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The Grand Expedition from Gingerline | Review

Gingerline Cast - The Great ExpeditionReviewing a Gingerline evening poses a problem – how to describe a production that you are not allowed to tell anybody about? Location, menu and details about the performance are all a ferociously guarded secret that we are under strict instructions not to reveal, in order to preserve the aura of mystery and element of surprise that is so key to these experiences.

Gingerline is the brainchild of Suzannah Montfort and Kerry Adamson, a duo of passionate and imaginative foodies, determined to elevate the humble supper party to a multisensory extravaganza. After eight years, I think it is safe to say they have succeeded. They now have three distinct experiences on offer: Flavourology; The Chambers of Flavour; and Gingerline itself.

The latest Gingerline adventure, which I was privileged to attend last night, is billed as a “floating, feeding, falling dream”, and if that sounds bizarre, well – it is.

Following directions received by text, and feeling rather like spies, we arrived at a distinctly insalubrious and rather sinister looking building. After a nerve-racking few minutes – had we been lured here to meet our doom? – we were ushered into what can only be described as a surreal, otherworldly universe. We were no longer in London; we were in a timeless world of colour, noise, delicious smells and frenetic activity, animated by some extremely unusual beings.

Once we were seated at our improbable table, and had introduced ourselves to our equally baffled and enchanted fellow diners, the dinner proper began. And what a dinner it was. Each course was presented with panache and showmanship. I initially suspected that the food would be a postscript to the show, but I was very much mistaken – the chefs really know their stuff. Each morsel was an intriguing, unexpected, exquisitely crafted delight.

The entire dinner was punctuated with film, music and performance. Audience participation is by no means obligatory, but I think you’ll have more fun if you let go and surrender yourself to the madness. Despite the apparent chaos everything was impeccably organised and smoothly choreographed, and the staff/performers carried out their tasks with cheerful efficiency and unflagging energy.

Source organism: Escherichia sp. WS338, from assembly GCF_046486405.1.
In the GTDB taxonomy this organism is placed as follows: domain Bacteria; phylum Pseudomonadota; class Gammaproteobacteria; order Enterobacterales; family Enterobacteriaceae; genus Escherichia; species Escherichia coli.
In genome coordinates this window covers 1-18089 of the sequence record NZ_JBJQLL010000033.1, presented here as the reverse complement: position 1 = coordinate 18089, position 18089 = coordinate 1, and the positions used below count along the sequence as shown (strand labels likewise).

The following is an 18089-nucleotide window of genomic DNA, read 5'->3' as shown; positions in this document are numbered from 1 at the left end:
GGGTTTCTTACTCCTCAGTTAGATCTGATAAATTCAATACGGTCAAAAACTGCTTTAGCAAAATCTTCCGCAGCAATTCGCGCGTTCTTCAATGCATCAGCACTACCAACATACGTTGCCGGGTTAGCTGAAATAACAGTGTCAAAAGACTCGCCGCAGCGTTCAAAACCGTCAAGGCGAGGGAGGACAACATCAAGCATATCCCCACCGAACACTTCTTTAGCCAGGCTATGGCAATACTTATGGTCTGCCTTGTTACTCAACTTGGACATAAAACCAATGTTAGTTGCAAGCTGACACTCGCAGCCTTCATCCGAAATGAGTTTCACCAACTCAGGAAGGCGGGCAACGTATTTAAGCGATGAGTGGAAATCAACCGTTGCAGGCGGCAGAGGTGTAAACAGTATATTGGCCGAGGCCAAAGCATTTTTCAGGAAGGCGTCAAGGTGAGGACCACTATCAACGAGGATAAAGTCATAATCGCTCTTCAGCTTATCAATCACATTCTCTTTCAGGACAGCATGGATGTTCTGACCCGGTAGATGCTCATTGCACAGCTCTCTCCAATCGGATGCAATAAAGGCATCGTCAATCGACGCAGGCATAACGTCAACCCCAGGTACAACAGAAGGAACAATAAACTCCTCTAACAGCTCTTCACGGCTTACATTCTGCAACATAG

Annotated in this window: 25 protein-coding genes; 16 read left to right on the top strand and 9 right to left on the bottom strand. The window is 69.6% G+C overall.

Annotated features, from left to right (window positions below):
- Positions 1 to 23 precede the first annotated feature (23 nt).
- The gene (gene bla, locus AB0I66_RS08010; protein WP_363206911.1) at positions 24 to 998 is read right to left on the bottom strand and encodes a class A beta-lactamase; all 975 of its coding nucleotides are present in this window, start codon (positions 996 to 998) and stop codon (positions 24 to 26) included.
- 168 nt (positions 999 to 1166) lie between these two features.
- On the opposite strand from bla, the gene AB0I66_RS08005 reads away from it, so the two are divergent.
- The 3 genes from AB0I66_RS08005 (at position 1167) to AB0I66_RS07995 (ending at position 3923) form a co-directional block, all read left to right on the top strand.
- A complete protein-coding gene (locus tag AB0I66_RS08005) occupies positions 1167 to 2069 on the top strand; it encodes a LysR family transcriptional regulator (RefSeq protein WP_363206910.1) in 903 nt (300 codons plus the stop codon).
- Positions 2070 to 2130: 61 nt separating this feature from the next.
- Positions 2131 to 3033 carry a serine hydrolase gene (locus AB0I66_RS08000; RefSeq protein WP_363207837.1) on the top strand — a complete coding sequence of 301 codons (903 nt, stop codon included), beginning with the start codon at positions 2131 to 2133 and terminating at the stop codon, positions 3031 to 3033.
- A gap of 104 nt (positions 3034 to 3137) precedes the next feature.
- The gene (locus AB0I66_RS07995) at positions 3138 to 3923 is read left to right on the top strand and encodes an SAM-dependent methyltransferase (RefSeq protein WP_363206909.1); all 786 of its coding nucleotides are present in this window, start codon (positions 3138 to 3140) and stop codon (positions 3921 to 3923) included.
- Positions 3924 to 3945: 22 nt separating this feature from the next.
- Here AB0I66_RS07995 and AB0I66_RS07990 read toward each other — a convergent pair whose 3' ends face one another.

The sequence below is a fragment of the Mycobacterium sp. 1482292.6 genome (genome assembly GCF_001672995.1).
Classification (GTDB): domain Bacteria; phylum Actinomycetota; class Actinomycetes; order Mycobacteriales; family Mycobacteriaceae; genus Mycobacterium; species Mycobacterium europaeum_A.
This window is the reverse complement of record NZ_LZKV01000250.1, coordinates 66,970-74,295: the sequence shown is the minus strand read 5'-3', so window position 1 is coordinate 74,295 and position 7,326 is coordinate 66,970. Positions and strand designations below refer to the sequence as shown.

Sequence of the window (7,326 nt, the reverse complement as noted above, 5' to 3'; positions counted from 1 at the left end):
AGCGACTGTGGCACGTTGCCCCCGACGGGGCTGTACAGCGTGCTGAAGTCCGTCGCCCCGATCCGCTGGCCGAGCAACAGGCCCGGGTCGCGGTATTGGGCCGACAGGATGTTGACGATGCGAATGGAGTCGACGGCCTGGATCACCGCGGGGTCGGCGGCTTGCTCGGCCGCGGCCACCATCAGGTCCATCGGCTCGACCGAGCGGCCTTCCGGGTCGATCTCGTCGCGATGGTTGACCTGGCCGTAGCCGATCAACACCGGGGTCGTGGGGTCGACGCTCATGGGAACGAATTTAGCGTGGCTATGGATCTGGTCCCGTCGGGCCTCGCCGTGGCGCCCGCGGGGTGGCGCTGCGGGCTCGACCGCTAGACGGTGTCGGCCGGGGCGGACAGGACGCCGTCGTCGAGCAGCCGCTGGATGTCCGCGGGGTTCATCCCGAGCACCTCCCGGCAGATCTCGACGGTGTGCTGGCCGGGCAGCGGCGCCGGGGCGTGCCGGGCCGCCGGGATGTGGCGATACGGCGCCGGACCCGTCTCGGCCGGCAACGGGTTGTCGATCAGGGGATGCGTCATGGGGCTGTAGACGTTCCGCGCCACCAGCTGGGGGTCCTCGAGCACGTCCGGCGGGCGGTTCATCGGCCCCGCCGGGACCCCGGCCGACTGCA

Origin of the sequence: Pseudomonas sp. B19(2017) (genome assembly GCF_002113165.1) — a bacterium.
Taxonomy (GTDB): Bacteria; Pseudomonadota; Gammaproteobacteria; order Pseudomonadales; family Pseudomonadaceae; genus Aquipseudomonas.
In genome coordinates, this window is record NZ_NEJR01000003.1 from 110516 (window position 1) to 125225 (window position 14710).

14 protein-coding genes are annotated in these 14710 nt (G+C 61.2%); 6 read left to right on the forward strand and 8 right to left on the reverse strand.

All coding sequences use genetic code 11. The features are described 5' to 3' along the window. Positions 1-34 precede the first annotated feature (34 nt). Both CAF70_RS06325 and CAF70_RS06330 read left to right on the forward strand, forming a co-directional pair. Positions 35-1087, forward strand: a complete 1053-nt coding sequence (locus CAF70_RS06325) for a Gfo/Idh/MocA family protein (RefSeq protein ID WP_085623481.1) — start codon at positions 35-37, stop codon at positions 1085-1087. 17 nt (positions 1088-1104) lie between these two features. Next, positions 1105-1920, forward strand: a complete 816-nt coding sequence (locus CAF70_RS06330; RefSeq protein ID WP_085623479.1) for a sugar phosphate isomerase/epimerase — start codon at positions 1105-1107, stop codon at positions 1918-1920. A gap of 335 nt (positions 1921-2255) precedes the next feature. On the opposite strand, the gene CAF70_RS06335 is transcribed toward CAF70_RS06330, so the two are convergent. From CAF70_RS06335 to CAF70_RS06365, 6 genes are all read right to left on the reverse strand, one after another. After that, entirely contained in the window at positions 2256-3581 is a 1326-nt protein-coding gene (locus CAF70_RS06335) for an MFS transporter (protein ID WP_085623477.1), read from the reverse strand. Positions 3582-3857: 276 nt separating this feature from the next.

If I had one criticism, it is that the quality of the sound system was not tip-top, meaning that some of the beautifully scripted audio was lost in the general melee. Nevertheless, we heard enough for the story to make sense – in a very strange way – and to enjoy the dreamlike journey.

So in summary, and with all due respect to the rules: We went to a strange and wonderful place, we ate some extraordinarily good food, we met some unforgettable characters, and we had a simply marvellous time.

5 Star Rating

Review by Genni Trickett

It is commonly known, in the society of aeronauts, astrologers, dreamers and all who divine such things, that every half-a-century the spirits of the air, summon the fearless to a Grand Expedition. Adventurers and travellers are called to venture; to go forth, forage and feast.”

The Grand Expedition will take budding aeronauts on a journey, beyond the clouds and back, for 5 fantastical courses, at a top-secret, long forgotten location, somewhere on the Victoria Line.


  • Genni Trickett

    Genni is one of the senior reviewers for LondonTheatre1.com, contributing regularly with reviews for London and regional shows. Genni has been passionate about theatre from an early age, performing in various productions throughout school and university. She is currently an enthusiastic member of an amateur dramatic society in South West London. Her favourite thing about living in London is the breath-taking variety of shows and theatrical talent. https://www.facebook.com/genevieve.trickett

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